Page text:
Snow: "But then the couple split, and Lisa took the baby back to Virginia, where same-sex unions are not recognized.
Lisa Miller Jenkins, Gay Parent: "I am Isabella's mom. I did conceive her. I birthed her. I'm raising her. And in my opinion, Isabella needs to stay with me 100 percent of the time. Because I'm -- I'm the only person that she identifies as a mom."
Snow: "Janet, who has no parental rights in Virginia, has not seen Isabella in more than two years, as the women continue battling for custody. Meanwhile, conservative groups continue discouraging laws protecting gay families."
Robert Knight, Culture and Media Institute: "Mary Cheney and her personal life shouldn't be the driving force behind public policy. If we distort the law because some people have made decisions in their lives that don't comport with that, then that will not be good for society."
Snow: "How the courts rule on the Miller-Jenkins case will help decide not just Isabella's fate, but how Virginia will treat the gay families of the future. Mary Snow, CNN, New York."
Now wait a minute. What’s with describing conservatives as one the ones "discouraging" the "protecting" of "gay families"? Talk about using the left-wing interest-group lingo. If CNN said conservatives were still favoring "laws that uphold the traditional family unit," then maybe you could suggest CNN was conservative instead of liberal.
Isn’t it interesting that Snow seems to portray the custody squabble between the Virginia lesbians as a case of injustice by Virginia conservatives, but it’s not portrayed as evidence that some of these relationships end quickly – pitching the child into a broken home of two mommies and their lawyers?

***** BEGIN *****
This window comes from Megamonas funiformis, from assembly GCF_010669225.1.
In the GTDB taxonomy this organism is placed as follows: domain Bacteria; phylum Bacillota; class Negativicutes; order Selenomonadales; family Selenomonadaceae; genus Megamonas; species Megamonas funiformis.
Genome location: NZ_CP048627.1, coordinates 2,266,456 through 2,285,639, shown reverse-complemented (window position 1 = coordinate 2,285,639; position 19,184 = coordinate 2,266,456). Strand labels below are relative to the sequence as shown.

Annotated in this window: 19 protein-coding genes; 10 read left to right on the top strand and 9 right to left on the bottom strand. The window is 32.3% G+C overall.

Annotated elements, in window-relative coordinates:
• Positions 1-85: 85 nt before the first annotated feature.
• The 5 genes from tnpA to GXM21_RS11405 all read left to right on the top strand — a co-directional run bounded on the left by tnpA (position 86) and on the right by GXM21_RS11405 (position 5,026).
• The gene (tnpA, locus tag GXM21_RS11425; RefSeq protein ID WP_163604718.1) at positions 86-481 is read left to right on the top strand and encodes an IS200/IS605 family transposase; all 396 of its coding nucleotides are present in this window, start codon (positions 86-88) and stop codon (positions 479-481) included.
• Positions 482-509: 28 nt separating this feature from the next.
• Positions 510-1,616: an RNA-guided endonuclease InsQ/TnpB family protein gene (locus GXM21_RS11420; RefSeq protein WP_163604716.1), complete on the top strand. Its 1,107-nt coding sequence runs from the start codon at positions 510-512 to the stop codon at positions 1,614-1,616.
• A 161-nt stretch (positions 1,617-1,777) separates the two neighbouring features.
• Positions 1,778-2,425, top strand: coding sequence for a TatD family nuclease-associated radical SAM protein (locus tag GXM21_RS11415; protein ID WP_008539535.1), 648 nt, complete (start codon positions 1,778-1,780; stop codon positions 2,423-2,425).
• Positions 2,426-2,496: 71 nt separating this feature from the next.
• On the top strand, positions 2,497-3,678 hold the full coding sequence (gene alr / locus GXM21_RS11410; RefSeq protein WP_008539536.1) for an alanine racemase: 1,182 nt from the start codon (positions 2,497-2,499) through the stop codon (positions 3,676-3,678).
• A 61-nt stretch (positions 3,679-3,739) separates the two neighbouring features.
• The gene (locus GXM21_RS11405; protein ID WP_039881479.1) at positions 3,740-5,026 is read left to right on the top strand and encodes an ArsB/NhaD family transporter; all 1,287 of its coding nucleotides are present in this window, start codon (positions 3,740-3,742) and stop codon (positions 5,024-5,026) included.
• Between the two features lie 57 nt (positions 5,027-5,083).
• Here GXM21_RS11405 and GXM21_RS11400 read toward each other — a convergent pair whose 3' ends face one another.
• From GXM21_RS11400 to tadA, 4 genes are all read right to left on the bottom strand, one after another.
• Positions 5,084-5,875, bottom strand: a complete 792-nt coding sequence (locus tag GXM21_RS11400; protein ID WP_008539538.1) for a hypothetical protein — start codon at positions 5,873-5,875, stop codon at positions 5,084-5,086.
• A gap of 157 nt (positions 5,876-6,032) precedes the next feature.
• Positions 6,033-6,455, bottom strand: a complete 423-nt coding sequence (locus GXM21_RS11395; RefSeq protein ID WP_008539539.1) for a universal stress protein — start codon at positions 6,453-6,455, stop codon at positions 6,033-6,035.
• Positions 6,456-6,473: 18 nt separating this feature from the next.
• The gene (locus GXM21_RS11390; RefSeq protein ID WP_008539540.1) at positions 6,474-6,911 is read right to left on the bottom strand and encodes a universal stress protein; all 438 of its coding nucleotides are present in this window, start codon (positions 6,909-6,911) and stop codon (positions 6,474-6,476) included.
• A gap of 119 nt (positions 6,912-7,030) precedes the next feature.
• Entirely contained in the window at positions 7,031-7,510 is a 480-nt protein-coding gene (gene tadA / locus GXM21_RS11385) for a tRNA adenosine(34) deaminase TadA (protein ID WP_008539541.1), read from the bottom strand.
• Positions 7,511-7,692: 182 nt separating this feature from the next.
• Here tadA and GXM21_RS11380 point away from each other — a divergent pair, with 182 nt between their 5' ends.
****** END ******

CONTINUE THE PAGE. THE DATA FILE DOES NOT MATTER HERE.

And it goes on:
Knight told me that his soundbite was "fine," as he usually finds his interviews are treated at CNN. But he found it curious that when he arrived in Washington for the interview via satellite, "the New York producer asked me to shift in my seat to look upward and to the left instead of on an even level to the left of the camera." He was looking above the camera and at the wall, not at a producer. Perhaps more curious was what CNN didn’t use from the interview. Knight told me he said "The birth of every child is a blessing," but complained they were "creating a fatherless household by design." Why couldn’t both of those thoughts be included?
Knight said he also noted that "We can see in the character of Joseph in the current film The Nativity Story a clear picture of why fathers are essential as a masculine, protective presence…. Fathers are very important."
Zahn went back to noting "hard-line" conservative fury when the discussion began, saying to conservative Joe Watkins: "So, Reverend, help us understand the tough position the vice president is in here. First of all, as a father, who apparently has a pretty close relationship with his daughter. And yet he knows that this decision that she's made will alienate a lot of the hard-line conservatives." Watkins tried to praise the Cheneys and cite the Bible, including that it says we’re supposed to judge and not be judged. Zahn pounced on that to unload some Cheney-hating boilerplate from the left:
"Well, a lot of people certainly are judging tonight. Michael, Family Pride, a group that advocates for gays and lesbians had this response, which we're going to put up on the screen right now. ‘Grandfather Cheney will no doubt face a lifetime of sleepless nights as he reflects on the irreparable harm he and his administration have done to the millions of American gay and lesbian parents and their children.’ Do you really think gay parents harm their kids?"